But not OUR OWN suffering. We beat ourselves up about our own suffering because we believe we should know better, be stronger, be wiser, and have control. We hate that we are sad. We hate that we are depressed. We hate that we are again in a place of discomfort.

But the most extreme confusion is not knowing when to stop the thoughts. We can’t tell which thoughts are actually doing us some degree of ‘good’ and which of our thoughts are merely a result of our minds dive-bombing off a bridge. And to top that, we can’t even tell what is ‘good’ and what is ‘bad.’ Everything seems to be able to prove its own point and hold its own ground. Except us of course. As we are in a constant free fall.

Yet, from an outsider’s view, we complain too often; we are self-focused; we pity ourselves; and let us not forget that we take life too seriously.

The key word in all this being: outsider.

If we wore our traits on the outside, things might look a bit different to the outsider. If all the challenges were dangling off our bodies, perhaps blinking words or metaphors. If all the pictures in our minds were on display, if all the thoughts trumpeting, if all the pain made concrete that was brought on from sensory overload, if all the mixed emotions could stampede in parade fashion, if all the questions could be bull-horned in an amphitheater, if each and every one of the close to one hundred traits could be corralled and put on display, maybe, just maybe, the outsider could grasp the enormity of what we experience in simply being.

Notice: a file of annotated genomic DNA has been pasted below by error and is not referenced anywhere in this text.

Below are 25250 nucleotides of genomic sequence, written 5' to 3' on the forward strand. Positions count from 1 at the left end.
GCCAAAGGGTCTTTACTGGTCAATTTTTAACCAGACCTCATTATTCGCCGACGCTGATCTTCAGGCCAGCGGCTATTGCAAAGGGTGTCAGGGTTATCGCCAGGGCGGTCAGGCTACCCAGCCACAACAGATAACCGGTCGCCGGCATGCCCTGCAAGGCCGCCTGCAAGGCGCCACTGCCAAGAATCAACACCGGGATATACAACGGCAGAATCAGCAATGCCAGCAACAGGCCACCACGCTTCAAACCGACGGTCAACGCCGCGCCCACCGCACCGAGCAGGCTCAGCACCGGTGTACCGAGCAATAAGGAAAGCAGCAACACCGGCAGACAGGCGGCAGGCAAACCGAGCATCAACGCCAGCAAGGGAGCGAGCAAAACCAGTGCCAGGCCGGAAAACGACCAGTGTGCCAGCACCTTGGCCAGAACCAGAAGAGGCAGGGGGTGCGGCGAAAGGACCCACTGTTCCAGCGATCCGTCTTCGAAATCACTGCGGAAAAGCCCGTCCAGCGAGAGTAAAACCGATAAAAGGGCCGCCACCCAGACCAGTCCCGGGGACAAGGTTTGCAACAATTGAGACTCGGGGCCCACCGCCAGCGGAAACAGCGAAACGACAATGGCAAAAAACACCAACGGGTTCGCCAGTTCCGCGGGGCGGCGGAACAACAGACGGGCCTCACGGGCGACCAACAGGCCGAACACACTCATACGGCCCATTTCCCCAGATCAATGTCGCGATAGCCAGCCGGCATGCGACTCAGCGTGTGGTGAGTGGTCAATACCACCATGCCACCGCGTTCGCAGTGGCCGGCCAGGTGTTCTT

For us life itself is a challenge. Forget the other stuff, e.g., Maslow’s hierarchy, relationships, health, and finances. For us the challenge is just being alive another day—just opening our eyes and getting out of bed. Give us an hour and we’ve lived a day. Give us a day and we’ve lived over a year. We are exhausted, and yet we carry on. We are terrified, yet we smile. We are confused, yet we forge through. We are lonely, yet we offer support.

We are—and some days that in and of itself is enough to make us not want to be.

I have a runaway brain. I have a machine inside of me that knows how to twist reality, so I never am quite certain of my own emotional state. I know fear. I know love. And the rest is a jumbled mess that seems illusion.